Fury Unleashed is, for quite some time, the most fun I have had with an indie game. Its side-scrolling presentation is perfect for the frenzied combat that will keep your trigger finger to an itch. This format falls in line uniquely with a comic book format—which means you will be fighting your way through action-packed panels. Along with a surprisingly meaningful plot, this is a truly impressive roguelike that will keep you busy and entertained, despite a brief playtime.
Creativity Takes Courage
You play as Fury, the protagonist of a long-running comic book series. The three series entries you will play follow his adventures to rid the world of evil monsters, aliens, etc. What is most notable is the underlining, grounded story told throughout the levels. These documents tell a meta tale that follows Fury’s creator as he faces writer’s block and increasingly negative reception from his reader fanbase. As a result, he considers discontinuing the series. As Fury, you unearth letters and emails that reveal the plot, and ultimately try to save your fading fictional world. All the while, a mysterious being named Mr. Doodle ominously tells you to push forward and find out the truth.
It was a surprise to experience a substantial story in an arcade-centric game. What becomes of it is a testament, not only to the power of comic books but also to the creative process. It takes dedication and passion for creating any kind of art form in life, and I empathized with the writer’s struggle. Seeing the disappointed feedback from Fury’s fans was upsetting, and I believed in the kind of insecurity that would have been felt within the writer. But, ultimately, the game proves that “the worst enemy to creativity is self-doubt,” and that this internal enemy can be defeated. Unfortunately, the game does not play to this strength enough—no special music is played during these segments, and the story is ultimately sidetracked in favor of gameplay. A shame, since this could have gone down as an innovative way to communicate themes through a roguelike structure.
Boom! Pow! Swoosh!
Thankfully, the gameplay is pretty darn good. Each of the three acts is treated like a comic book issue with three ‘Chapters’ (sub-levels). While playing, you can double-jump, dash, and run in moments where light platforming is needed. Sometimes you will need to dodge a mage’s spell or avoid slime falling from a pipe. As for combat, you have a set of grenades, a freeze-inducing superpower, and, naturally, a jaw-dropping arsenal of weapons. There is a wide selection – from plasma beams and blade-spewers to good ol’ fashioned shotguns and assault rifles. To shoot, you simply point the right analog stick, which is very robust. Each has its own unique stats like DPS, range, and reload time. No matter what, there will be a gun to suit your needs.
Fury is a machismo badass, so he likes to show off by holding a gun in one hand and a melee weapon in the other. Like its ranged counterparts, there is a bountiful amount of options for up-close-and-personal combat. There are blades like machetes and battle axes to blunt instruments such as baseball bats and even a frying pan. It is good to use a combination of your brawn and bullets to maintain a steady combo. Combos are pulled off when you kill enemies quickly and without getting hit. The higher the multiplier, the more chance health orbs will be dropped by enemies. You can also gain more ink.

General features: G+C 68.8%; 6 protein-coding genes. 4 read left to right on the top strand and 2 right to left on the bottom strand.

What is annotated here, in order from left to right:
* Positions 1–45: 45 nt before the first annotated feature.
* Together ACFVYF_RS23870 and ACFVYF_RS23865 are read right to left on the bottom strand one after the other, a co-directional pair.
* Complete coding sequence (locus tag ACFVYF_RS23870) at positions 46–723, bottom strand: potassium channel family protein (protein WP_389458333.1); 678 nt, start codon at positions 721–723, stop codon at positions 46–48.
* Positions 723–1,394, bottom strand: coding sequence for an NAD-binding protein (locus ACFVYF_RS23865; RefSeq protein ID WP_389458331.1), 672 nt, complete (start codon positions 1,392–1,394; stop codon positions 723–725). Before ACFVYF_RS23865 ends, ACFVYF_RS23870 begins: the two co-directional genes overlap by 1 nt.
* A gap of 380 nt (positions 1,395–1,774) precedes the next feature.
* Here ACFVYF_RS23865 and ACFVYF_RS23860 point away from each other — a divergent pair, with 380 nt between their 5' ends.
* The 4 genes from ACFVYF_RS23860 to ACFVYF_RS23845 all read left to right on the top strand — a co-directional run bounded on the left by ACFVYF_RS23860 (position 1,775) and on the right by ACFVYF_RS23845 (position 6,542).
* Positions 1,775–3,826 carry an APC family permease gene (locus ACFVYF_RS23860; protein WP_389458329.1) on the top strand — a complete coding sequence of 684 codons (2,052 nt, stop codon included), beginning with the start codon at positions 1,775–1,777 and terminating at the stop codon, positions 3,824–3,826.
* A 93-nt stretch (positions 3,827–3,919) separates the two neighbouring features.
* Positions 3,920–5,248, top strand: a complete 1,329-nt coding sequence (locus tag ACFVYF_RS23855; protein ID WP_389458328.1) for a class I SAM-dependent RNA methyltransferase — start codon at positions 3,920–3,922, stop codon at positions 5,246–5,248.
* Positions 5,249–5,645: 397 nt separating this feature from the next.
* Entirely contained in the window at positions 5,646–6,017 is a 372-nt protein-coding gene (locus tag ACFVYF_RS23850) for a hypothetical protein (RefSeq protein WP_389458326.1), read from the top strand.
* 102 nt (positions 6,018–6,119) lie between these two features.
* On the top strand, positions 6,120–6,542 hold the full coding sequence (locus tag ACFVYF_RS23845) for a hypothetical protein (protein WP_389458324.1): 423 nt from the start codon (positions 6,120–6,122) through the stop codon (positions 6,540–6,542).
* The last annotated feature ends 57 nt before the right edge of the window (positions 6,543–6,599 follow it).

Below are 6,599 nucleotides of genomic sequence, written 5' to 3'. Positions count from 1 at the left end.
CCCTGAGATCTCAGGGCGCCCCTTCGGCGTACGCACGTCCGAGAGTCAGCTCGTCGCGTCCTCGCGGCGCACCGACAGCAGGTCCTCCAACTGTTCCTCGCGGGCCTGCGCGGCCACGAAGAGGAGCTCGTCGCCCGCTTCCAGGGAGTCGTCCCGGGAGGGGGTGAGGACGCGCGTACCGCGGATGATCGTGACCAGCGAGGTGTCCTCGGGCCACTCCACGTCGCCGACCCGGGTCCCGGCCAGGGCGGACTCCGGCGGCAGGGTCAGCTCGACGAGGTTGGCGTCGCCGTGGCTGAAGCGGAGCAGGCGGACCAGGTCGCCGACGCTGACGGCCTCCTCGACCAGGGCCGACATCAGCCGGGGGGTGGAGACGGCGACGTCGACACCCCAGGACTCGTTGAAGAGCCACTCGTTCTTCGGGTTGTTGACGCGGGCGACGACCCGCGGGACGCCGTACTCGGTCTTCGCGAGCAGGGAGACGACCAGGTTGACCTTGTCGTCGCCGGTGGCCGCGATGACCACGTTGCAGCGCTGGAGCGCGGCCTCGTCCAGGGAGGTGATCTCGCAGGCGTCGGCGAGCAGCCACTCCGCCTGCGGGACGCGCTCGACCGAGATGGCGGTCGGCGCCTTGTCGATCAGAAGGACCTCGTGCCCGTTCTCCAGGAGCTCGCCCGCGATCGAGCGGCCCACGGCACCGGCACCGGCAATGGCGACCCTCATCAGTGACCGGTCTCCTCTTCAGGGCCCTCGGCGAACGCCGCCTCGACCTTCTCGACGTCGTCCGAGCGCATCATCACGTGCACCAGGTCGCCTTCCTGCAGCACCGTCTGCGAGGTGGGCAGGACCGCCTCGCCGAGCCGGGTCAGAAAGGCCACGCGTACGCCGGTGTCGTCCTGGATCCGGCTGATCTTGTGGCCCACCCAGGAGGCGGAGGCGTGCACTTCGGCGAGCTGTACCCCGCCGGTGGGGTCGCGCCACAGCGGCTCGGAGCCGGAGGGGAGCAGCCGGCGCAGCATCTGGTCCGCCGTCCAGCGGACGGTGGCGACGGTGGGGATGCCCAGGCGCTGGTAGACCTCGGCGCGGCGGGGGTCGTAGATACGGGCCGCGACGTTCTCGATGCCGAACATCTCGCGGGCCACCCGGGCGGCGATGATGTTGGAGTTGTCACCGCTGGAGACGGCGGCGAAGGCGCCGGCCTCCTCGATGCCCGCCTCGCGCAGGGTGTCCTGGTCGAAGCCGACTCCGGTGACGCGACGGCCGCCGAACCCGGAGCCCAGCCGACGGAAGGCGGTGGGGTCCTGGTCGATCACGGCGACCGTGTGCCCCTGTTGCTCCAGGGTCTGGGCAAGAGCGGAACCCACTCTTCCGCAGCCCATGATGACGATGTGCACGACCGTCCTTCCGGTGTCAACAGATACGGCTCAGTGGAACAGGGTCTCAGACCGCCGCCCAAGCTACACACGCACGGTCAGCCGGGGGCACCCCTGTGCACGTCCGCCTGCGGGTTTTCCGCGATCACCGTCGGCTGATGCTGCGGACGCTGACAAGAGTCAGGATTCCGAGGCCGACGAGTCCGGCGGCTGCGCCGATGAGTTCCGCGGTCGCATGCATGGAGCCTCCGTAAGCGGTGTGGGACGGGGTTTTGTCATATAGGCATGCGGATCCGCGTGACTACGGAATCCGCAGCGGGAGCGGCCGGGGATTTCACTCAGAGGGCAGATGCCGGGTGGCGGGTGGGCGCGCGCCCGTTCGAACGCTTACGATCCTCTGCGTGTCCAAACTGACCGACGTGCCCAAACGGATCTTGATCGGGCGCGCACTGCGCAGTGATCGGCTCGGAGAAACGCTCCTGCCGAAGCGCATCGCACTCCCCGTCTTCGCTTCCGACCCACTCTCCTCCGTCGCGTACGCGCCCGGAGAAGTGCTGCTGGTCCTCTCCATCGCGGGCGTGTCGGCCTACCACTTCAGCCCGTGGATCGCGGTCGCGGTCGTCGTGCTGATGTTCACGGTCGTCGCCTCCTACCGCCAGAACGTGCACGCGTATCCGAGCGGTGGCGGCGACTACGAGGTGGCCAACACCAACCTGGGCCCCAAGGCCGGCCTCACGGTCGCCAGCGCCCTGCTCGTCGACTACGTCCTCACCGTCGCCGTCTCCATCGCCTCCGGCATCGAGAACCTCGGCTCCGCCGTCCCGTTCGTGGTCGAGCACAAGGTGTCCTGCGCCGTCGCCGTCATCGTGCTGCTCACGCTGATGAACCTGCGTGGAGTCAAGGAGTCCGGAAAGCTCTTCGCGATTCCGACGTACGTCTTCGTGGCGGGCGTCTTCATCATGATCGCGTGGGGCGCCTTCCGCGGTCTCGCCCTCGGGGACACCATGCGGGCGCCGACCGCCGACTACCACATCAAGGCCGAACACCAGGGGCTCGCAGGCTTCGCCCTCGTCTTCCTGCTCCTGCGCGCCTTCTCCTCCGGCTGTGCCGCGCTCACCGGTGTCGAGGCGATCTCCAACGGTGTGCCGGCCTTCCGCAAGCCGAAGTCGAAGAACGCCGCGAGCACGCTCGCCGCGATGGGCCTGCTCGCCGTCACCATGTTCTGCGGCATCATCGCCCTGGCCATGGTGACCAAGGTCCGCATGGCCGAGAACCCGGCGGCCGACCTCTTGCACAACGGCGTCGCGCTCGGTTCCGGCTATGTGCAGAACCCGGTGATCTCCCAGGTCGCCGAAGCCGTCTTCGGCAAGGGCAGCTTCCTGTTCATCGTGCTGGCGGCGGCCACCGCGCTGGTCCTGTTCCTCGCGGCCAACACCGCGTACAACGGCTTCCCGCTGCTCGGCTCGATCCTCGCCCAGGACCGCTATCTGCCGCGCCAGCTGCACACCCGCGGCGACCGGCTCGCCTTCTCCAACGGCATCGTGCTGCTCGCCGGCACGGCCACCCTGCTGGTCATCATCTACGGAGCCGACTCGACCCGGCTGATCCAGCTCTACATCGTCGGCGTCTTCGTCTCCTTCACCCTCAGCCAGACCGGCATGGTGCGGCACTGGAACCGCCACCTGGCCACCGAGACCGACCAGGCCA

Leveling up and Merchants
‘Black ink’ is what you level up with. After losing, the amount you accumulated will transfer to skill points, allowing you to upgrade health and special buffs. Thankfully, your character’s progress carries over with every run, unlike other roguelikes. However, what vanishes upon death is ‘golden ink.’ This is used for trading with the various curious characters you will come across. ‘The Inkmaster,’ for instance, will give you rare items in exchange for this resource. Other strangers may ask for other things, like ‘Vlad the Peaceful,’ will ask you for some health in exchange for a random piece of equipment, but most will thankfully not ask for your blood. You may even find quest-givers whose tasks never feel like a hassle and yield worthwhile rewards.
Crisp Comic Visuals
I really dig the portraits for the characters because they are authentic to how modern comic character designs look. I also love how the visuals make for a tremendous tribute to comic books in general. When you defeat an enemy, you will be granted a satisfying message, E.G., “SPLASH.” There are even times when the game goes full pen-and-paper by allowing you to play in black-and-white panels. These particular rooms are accessed through random portals with a particular prerequisite, such as not getting hit once. This is but one element that can be randomized throughout each run.
Replayability and Randomness Makes the Runs
Each panel is a joy to blast your way through. They are filled with diverse enemies and completely randomized pick-ups/characters. While the story is brief, I cannot wait to have my umpteenth run, attempting the many crushing difficulties standing between me and some trophies. I want to unlock each of the dozens of weapons and armor pieces; to beat each of the 40 brooding bosses; to upgrade my Leon: the Professional-looking dude to be the ultimate badass. There is a lot of replay value tucked into this cheap package. You would be remiss not to try Fury Unleashed, especially if you are a comic book fan.
Awesome Game Unleashed
Fury Unleashed is one of the best indie games of 2020, and one of the most excellent examples of the roguelite genre this generation. While it may be on the short side, this action co-op title should satisfy fans of Metal Slug and then some. Cool comic-inspired visuals, an inspiring story, and compelling moment-to-moment gameplay make this a stellar shooter.
You can buy Fury Unleashed on PSN here.